BACKGROUND: To support family caregivers of people with dementia in end-of-life decision making, a family booklet on comfort care has been adapted and adopted by several European jurisdictions since the original publication in Canada in 2005. METHODS: We analyzed and compared the adaptations to the family booklets used in Canada, the Czech Republic, Italy, the Netherlands, the UK and Ireland that were made up to 2021. Qualitative content analysis was used to create a typology of changes to the original booklet. Interviews with the teams that adapted the booklets contributed to methodological triangulation. Further, using an established framework, we assessed whether the contents of the booklets addressed all domains relevant to optimal palliative dementia care. RESULTS: The booklets differed in the types of treatment addressed, in particular tube feeding, euthanasia, and spiritual care. There was also variability in the extent to which medical details were provided, an emphasis on previously expressed wishes in medical decision making, addressing of treatment dilemmas at the end of life, the tone of the messages (indirect or explicit) and the discussion of prognosis (as more or less positive), and the involvement of various healthcare professionals and family caregivers in care. All booklets addressed all domains of palliative dementia care. CONCLUSIONS: We identified core elements in providing information on end-of-life care to family caregivers of people with dementia as related to optimal palliative care in dementia. Additionally, local adaptations and updates are required to account for socio-cultural, clinical, and legal differences which may also change over time. These results may inform development of educational and advance care planning materials for different contexts.


Asunto(s)
Demencia , Cuidado Terminal , Cuidadores , Muerte , Demencia/terapia , Familia , Humanos , Cuidados Paliativos/métodos , Folletos , Comodidad del Paciente
16.
Assist Inferm Ric ; 41(1): 42-45, 2022.
Artículo en Italiano | MEDLINE | ID: mdl-35411883

RESUMEN

. Nurses' associations and war in Ukraine. The tragic irruption of war with all its scenarios of horror and destruction in the heart of Europe has documented the depth of the absence of a culture of peace in the international community of States, which have not be willing nor capable to propose a credible platform leading to a diplomatic solution of a conflict where all big powers are complice. While the strictly health related impacts represent a direct and specific interest and challenge for the nursing profession, it is clear that we are facing a future where a new awareness of being citizen of a world which requires a different culture and commitment must become part of our training and strategies of presence in the society. A survey of the positions assumed by the nursing organisation at international level, together with few model reflections on the broader implications of what we are living, is proposed as a first expression of a long term commitment and interest.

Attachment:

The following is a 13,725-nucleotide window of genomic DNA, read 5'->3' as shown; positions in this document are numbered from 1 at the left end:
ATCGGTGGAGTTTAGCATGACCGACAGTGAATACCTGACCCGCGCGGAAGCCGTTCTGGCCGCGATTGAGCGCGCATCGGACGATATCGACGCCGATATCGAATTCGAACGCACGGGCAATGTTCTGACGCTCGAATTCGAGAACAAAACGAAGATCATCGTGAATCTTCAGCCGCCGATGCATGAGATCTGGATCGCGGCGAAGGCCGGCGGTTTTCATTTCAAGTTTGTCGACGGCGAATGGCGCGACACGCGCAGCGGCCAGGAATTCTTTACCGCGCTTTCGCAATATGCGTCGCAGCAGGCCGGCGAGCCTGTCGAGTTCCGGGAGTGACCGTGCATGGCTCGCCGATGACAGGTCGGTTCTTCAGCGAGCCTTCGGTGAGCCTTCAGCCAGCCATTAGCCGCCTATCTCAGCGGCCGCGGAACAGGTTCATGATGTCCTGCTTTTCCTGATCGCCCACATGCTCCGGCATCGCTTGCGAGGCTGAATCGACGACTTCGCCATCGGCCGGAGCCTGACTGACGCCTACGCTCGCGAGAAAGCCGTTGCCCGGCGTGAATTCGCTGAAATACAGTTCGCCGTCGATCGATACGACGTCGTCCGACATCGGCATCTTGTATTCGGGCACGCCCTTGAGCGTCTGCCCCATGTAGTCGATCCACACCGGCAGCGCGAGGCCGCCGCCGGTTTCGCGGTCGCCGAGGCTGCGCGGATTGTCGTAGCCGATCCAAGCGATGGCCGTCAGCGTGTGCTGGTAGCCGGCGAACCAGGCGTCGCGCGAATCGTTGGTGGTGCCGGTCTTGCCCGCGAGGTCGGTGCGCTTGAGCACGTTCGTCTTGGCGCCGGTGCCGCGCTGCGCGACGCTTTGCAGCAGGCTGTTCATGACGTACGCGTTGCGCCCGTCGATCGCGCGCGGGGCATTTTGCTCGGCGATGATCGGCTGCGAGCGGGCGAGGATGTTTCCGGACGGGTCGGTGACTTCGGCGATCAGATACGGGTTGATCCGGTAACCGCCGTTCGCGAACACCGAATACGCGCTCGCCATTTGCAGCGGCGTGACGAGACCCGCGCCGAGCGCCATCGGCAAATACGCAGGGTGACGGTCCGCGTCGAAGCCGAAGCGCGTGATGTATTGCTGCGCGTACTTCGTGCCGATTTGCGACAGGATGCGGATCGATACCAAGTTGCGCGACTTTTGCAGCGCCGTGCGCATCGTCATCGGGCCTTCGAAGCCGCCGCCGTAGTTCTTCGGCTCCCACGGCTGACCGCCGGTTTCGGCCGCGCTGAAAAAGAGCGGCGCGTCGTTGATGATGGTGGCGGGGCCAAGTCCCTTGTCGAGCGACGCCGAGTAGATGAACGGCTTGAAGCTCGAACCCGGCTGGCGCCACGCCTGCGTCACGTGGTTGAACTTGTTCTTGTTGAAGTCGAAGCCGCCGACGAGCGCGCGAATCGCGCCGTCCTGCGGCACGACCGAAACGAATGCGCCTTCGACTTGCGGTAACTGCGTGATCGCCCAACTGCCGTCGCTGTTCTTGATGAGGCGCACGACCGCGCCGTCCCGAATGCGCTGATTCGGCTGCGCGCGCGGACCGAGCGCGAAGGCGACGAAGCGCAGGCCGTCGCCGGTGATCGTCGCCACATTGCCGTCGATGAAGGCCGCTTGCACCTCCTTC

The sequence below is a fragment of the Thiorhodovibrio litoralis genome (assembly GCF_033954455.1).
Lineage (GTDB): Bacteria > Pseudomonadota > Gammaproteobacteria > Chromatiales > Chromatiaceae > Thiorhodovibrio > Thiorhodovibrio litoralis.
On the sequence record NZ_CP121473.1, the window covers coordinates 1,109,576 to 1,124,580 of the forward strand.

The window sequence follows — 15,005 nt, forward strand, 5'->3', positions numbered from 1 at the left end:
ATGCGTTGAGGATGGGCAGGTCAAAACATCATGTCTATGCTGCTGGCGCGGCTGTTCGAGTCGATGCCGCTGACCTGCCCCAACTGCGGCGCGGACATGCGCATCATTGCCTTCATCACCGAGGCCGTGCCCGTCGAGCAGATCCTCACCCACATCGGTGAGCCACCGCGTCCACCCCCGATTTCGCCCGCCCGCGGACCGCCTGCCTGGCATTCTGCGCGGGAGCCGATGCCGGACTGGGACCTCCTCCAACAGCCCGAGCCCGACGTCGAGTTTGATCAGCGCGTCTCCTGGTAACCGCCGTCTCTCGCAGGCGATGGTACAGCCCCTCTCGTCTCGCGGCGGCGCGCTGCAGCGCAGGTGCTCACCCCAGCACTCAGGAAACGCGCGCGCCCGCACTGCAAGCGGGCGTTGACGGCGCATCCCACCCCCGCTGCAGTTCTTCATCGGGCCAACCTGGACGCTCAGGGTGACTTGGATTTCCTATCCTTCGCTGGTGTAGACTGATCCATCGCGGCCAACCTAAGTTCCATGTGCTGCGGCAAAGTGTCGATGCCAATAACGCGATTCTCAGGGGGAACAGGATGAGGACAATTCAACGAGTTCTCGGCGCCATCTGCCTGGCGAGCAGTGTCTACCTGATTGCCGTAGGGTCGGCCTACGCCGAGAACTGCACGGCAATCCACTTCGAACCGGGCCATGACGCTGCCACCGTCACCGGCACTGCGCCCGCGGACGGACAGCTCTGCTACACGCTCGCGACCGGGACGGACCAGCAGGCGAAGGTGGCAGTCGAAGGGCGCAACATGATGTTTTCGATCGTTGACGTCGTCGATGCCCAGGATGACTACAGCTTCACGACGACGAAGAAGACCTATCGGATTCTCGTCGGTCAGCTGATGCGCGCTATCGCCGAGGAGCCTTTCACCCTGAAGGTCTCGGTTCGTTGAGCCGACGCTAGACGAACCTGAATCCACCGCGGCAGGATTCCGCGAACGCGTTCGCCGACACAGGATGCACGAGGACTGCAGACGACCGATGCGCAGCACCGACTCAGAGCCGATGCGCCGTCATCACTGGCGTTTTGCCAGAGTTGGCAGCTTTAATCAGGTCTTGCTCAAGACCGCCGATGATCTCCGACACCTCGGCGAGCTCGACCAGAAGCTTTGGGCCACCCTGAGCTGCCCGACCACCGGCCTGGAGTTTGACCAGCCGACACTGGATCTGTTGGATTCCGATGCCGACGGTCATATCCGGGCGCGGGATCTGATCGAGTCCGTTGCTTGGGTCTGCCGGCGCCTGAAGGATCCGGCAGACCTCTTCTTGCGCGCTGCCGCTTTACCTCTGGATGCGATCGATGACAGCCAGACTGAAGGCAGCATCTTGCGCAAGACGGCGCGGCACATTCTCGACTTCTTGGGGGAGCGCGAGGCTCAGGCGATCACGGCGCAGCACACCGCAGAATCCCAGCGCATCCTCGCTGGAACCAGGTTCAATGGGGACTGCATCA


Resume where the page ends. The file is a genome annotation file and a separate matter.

Asunto(s)
Encuestas y Cuestionarios , Europa (Continente) , Humanos , Ucrania
17.
Artículo en Inglés | MEDLINE | ID: mdl-35270195

RESUMEN

End-of-life conversations are among the most challenging of all communication scenarios and on the agenda of several healthcare settings, including nursing homes (NHs). They may be also difficult for experienced healthcare professionals (HCPs). This study explores the difficulties experienced by Italian NH staff in end-of-life conversations with family caregivers (FCs) during COVID-19 pandemic to uncover their educational needs. A qualitative descriptive study based on inductive thematic analysis was performed. Twenty-one HCPs across six Italian NHs were interviewed. Four themes described their experiences of end-of-life conversations: (1) communicating with FCs over the overall disease trajectory; (2) managing challenging emotions and situations; (3) establishing a partnership between HCPs and FCs; (4) addressing HCPs' communication skills needs. HCPs had to face multiple challenging situations that varied across the care period as well as complex emotions such as anxiety, guilt, uncertainty, fear, anger, or suffering, which required tailored answers. COVID-19 pandemic increased FCs' aggressive behaviors, their distrust, and uncertainty due to visitation restrictions. HCPs had to overcome this by developing a set of strategies, including adoption of an active-listening approach, supportive communication, and explicit acknowledgement of FCs' emotions. Since communication needs were mostly practical in nature, HCPs valued practical communication training.


Asunto(s)
COVID-19 , Cuidado Terminal , COVID-19/epidemiología , Cuidadores/psicología , Comunicación , Humanos , Casas de Salud , Pandemias , SARS-CoV-2 , Cuidado Terminal/psicología
18.
Artículo en Inglés | MEDLINE | ID: mdl-36613049

RESUMEN